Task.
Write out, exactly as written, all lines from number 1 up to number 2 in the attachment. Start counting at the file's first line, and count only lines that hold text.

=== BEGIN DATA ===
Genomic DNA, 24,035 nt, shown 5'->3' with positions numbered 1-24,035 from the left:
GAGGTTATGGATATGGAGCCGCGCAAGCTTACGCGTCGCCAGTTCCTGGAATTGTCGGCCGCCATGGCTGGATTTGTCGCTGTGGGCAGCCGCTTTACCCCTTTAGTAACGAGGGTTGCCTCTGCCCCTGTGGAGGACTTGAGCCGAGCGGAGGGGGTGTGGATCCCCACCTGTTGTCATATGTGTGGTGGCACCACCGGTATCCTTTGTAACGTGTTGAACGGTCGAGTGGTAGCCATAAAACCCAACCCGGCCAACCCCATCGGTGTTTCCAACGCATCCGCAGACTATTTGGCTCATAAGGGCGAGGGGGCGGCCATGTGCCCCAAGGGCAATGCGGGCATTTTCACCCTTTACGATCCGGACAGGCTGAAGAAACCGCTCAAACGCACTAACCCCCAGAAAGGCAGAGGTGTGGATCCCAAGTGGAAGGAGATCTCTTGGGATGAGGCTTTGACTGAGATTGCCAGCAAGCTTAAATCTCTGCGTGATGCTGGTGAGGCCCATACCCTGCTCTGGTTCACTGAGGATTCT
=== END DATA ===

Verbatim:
Genomic DNA, 24,035 nt, shown 5'->3' with positions numbered 1-24,035 from the left:
GAGGTTATGGATATGGAGCCGCGCAAGCTTACGCGTCGCCAGTTCCTGGAATTGTCGGCCGCCATGGCTGGATTTGTCGCTGTGGGCAGCCGCTTTACCCCTTTAGTAACGAGGGTTGCCTCTGCCCCTGTGGAGGACTTGAGCCGAGCGGAGGGGGTGTGGATCCCCACCTGTTGTCATATGTGTGGTGGCACCACCGGTATCCTTTGTAACGTGTTGAACGGTCGAGTGGTAGCCATAAAACCCAACCCGGCCAACCCCATCGGTGTTTCCAACGCATCCGCAGACTATTTGGCTCATAAGGGCGAGGGGGCGGCCATGTGCCCCAAGGGCAATGCGGGCATTTTCACCCTTTACGATCCGGACAGGCTGAAGAAACCGCTCAAACGCACTAACCCCCAGAAAGGCAGAGGTGTGGATCCCAAGTGGAAGGAGATCTCTTGGGATGAGGCTTTGACTGAGATTGCCAGCAAGCTTAAATCTCTGCGTGATGCTGGTGAGGCCCATACCCTGCTCTGGTTCACTGAGGATTCT